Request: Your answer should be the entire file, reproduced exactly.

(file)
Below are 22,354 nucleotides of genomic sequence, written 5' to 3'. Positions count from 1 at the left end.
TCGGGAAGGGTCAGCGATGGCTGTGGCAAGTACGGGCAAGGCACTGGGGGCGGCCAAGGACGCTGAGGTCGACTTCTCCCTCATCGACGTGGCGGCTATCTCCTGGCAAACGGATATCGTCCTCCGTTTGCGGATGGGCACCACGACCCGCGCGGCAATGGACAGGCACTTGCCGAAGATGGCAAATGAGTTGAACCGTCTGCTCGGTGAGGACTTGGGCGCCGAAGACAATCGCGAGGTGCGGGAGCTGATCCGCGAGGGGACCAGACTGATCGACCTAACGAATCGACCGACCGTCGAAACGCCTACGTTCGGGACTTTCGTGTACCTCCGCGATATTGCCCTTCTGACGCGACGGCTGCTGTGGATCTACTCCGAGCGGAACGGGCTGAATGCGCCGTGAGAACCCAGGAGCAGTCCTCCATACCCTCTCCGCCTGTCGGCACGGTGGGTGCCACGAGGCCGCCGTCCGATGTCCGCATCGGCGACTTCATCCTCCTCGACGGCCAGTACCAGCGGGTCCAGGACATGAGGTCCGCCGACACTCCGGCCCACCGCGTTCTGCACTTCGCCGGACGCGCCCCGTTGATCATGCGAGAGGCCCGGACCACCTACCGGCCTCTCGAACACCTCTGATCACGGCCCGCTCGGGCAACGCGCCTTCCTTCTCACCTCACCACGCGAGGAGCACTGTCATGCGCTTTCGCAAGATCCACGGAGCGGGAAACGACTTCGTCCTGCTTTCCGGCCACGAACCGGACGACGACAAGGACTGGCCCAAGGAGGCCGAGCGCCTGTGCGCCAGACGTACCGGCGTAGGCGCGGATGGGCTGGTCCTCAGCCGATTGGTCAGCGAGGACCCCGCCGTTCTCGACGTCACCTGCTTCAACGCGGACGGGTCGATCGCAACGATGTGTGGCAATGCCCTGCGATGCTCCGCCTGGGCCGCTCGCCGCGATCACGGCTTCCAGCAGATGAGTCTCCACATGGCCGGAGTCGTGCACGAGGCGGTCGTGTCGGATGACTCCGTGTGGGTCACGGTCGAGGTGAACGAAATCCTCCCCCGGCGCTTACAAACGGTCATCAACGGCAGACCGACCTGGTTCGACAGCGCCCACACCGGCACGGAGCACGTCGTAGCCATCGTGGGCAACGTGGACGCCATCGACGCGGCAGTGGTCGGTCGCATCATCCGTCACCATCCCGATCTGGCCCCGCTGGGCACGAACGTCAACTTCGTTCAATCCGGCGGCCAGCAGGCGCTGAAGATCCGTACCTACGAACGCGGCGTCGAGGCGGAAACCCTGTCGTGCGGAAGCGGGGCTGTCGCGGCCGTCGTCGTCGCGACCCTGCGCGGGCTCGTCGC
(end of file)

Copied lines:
Below are 22,354 nucleotides of genomic sequence, written 5' to 3'. Positions count from 1 at the left end.
TCGGGAAGGGTCAGCGATGGCTGTGGCAAGTACGGGCAAGGCACTGGGGGCGGCCAAGGACGCTGAGGTCGACTTCTCCCTCATCGACGTGGCGGCTATCTCCTGGCAAACGGATATCGTCCTCCGTTTGCGGATGGGCACCACGACCCGCGCGGCAATGGACAGGCACTTGCCGAAGATGGCAAATGAGTTGAACCGTCTGCTCGGTGAGGACTTGGGCGCCGAAGACAATCGCGAGGTGCGGGAGCTGATCCGCGAGGGGACCAGACTGATCGACCTAACGAATCGACCGACCGTCGAAACGCCTACGTTCGGGACTTTCGTGTACCTCCGCGATATTGCCCTTCTGACGCGACGGCTGCTGTGGATCTACTCCGAGCGGAACGGGCTGAATGCGCCGTGAGAACCCAGGAGCAGTCCTCCATACCCTCTCCGCCTGTCGGCACGGTGGGTGCCACGAGGCCGCCGTCCGATGTCCGCATCGGCGACTTCATCCTCCTCGACGGCCAGTACCAGCGGGTCCAGGACATGAGGTCCGCCGACACTCCGGCCCACCGCGTTCTGCACTTCGCCGGACGCGCCCCGTTGATCATGCGAGAGGCCCGGACCACCTACCGGCCTCTCGAACACCTCTGATCACGGCCCGCTCGGGCAACGCGCCTTCCTTCTCACCTCACCACGCGAGGAGCACTGTCATGCGCTTTCGCAAGATCCACGGAGCGGGAAACGACTTCGTCCTGCTTTCCGGCCACGAACCGGACGACGACAAGGACTGGCCCAAGGAGGCCGAGCGCCTGTGCGCCAGACGTACCGGCGTAGGCGCGGATGGGCTGGTCCTCAGCCGATTGGTCAGCGAGGACCCCGCCGTTCTCGACGTCACCTGCTTCAACGCGGACGGGTCGATCGCAACGATGTGTGGCAATGCCCTGCGATGCTCCGCCTGGGCCGCTCGCCGCGATCACGGCTTCCAGCAGATGAGTCTCCACATGGCCGGAGTCGTGCACGAGGCGGTCGTGTCGGATGACTCCGTGTGGGTCACGGTCGAGGTGAACGAAATCCTCCCCCGGCGCTTACAAACGGTCATCAACGGCAGACCGACCTGGTTCGACAGCGCCCACACCGGCACGGAGCACGTCGTAGCCATCGTGGGCAACGTGGACGCCATCGACGCGGCAGTGGTCGGTCGCATCATCCGTCACCATCCCGATCTGGCCCCGCTGGGCACGAACGTCAACTTCGTTCAATCCGGCGGCCAGCAGGCGCTGAAGATCCGTACCTACGAACGCGGCGTCGAGGCGGAAACCCTGTCGTGCGGAAGCGGGGCTGTCGCGGCCGTCGTCGTCGCGACCCTGCGCGGGCTCGTCGC